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First photos of face-to-face mating by gorillas in the wild

Scientists have taken the first photos of face-to-face copulation by wild gorillas.

The images were captured in Nouabalé-Ndoki National Park in the Republic of Congo.

“Understanding the behavior of our cousins the great apes sheds light on the evolution of behavioral traits in our own species and our ancestors,” said Thomas Breuer, a researcher at the Max Planck Institute for Evolutionary Anthropology and Wildlife Conservation Society (WCS) and lead author of the study, which is published in The Gorilla Gazette. “It is also interesting that this same adult female has been noted for innovative behaviors before.”

The female gorilla in the photograph, named “Leah” by researchers, was observed using tools — another never-before-seen behavior for gorillas in the wild — in 2005. Leah used a stick to test the depth of a pool of water before wading into it.

Researchers from the Wildlife Conservation Society have taken photos of gorillas in the wild mating ‘face-to-face’ for the first time ever. Not only do these images provide insights into the behavior of gorillas, but the female in the pictures—named ‘Leah’ by the researchers—was also the first wild gorilla observed using tools in 2005. She can be considered a true pioneer among gorillas. Photo credit: © Thomas Breuer — WCS/MPI-EVA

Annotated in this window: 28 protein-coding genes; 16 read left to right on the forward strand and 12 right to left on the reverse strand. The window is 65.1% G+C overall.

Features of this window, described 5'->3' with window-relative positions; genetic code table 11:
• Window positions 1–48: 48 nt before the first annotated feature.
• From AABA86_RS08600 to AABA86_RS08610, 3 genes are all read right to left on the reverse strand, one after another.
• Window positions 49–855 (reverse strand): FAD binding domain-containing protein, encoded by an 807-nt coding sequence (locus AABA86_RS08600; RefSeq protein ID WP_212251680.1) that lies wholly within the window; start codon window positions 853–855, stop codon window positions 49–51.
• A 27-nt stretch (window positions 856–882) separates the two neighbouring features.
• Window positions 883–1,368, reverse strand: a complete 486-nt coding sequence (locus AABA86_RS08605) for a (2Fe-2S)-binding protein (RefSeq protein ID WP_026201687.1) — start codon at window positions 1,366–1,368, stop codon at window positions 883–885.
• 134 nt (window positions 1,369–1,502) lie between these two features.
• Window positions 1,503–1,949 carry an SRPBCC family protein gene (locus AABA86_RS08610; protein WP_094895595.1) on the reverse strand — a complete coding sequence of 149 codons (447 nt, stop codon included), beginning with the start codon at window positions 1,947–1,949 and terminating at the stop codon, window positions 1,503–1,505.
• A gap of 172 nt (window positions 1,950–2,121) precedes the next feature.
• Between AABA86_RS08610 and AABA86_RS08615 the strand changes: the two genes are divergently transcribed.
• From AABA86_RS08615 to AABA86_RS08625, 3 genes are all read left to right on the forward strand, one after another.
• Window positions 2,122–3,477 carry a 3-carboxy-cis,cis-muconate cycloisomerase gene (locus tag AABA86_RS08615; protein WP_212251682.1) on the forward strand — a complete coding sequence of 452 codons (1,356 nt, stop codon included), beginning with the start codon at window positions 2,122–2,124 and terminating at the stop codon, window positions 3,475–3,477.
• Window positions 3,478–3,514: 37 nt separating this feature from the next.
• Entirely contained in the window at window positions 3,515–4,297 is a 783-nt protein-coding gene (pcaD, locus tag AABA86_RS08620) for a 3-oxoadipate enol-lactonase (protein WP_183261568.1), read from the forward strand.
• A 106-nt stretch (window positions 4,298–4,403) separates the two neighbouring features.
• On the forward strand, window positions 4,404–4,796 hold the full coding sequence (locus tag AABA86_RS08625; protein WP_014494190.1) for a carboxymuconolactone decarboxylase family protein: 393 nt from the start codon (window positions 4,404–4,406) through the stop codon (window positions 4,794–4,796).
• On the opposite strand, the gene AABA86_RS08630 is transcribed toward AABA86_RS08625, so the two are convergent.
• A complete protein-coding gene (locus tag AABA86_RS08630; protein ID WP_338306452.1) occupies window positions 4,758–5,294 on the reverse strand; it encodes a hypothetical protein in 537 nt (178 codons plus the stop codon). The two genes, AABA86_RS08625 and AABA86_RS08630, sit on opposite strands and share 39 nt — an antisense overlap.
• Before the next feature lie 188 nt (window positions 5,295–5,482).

According to the researchers, face-to-face mating is unusual in primates.

“Researchers say that few primates mate in a face-to-face position, known technically as ventro-ventral copulation; most primate species copulate in what’s known as the dorso-ventral position, with both animals facing in the same direction,” explained a statement from WCS. “Besides humans, only bonobos have been known to frequently employ ventro-ventral mating positions. On a few occasions, mountain gorillas have been observed in ventro-ventral positions, but never photographed. Western gorillas in captivity have been known to mate face-to-face, but not in the wild, which makes this observation a noteworthy first.”

“Our current knowledge of wild western gorillas is very limited, and this report provides information on various aspects of their sexual behavior,” said Breuer. “We can’t say how common this manner of mating is, but it has never been observed with western gorillas in the forest. It is fascinating to see similarities between gorilla and human sexual behavior demonstrated by our observation.”

“Leah” is a western lowland gorilla, an ape listed as Critically Endangered by IUCN as a result of hunting by humans, habitat destruction by loggers and farmers, and outbreaks of Ebola hemorrhagic fever.

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